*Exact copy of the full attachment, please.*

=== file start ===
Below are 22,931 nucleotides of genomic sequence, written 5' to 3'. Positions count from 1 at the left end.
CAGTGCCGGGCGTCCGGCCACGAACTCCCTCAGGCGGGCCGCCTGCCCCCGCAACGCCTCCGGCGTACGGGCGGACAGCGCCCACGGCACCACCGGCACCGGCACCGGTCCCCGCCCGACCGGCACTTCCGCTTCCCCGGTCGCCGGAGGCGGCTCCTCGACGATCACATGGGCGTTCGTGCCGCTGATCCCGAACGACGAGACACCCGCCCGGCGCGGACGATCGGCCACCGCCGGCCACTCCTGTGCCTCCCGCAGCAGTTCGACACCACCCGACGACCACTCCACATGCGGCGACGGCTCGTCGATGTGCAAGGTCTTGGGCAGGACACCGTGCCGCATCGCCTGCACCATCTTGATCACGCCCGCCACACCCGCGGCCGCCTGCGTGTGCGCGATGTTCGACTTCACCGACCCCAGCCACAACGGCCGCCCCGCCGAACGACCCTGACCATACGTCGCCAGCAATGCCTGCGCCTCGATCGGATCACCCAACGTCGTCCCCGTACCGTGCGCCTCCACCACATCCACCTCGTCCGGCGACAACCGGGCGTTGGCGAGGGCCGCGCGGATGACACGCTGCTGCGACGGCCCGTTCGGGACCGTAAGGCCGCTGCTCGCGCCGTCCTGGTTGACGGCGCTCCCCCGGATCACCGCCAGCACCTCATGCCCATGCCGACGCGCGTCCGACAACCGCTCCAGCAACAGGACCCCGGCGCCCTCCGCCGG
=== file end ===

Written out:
Below are 22,931 nucleotides of genomic sequence, written 5' to 3'. Positions count from 1 at the left end.
CAGTGCCGGGCGTCCGGCCACGAACTCCCTCAGGCGGGCCGCCTGCCCCCGCAACGCCTCCGGCGTACGGGCGGACAGCGCCCACGGCACCACCGGCACCGGCACCGGTCCCCGCCCGACCGGCACTTCCGCTTCCCCGGTCGCCGGAGGCGGCTCCTCGACGATCACATGGGCGTTCGTGCCGCTGATCCCGAACGACGAGACACCCGCCCGGCGCGGACGATCGGCCACCGCCGGCCACTCCTGTGCCTCCCGCAGCAGTTCGACACCACCCGACGACCACTCCACATGCGGCGACGGCTCGTCGATGTGCAAGGTCTTGGGCAGGACACCGTGCCGCATCGCCTGCACCATCTTGATCACGCCCGCCACACCCGCGGCCGCCTGCGTGTGCGCGATGTTCGACTTCACCGACCCCAGCCACAACGGCCGCCCCGCCGAACGACCCTGACCATACGTCGCCAGCAATGCCTGCGCCTCGATCGGATCACCCAACGTCGTCCCCGTACCGTGCGCCTCCACCACATCCACCTCGTCCGGCGACAACCGGGCGTTGGCGAGGGCCGCGCGGATGACACGCTGCTGCGACGGCCCGTTCGGGACCGTAAGGCCGCTGCTCGCGCCGTCCTGGTTGACGGCGCTCCCCCGGATCACCGCCAGCACCTCATGCCCATGCCGACGCGCGTCCGACAACCGCTCCAGCAACAGGACCCCGGCGCCCTCCGCCGG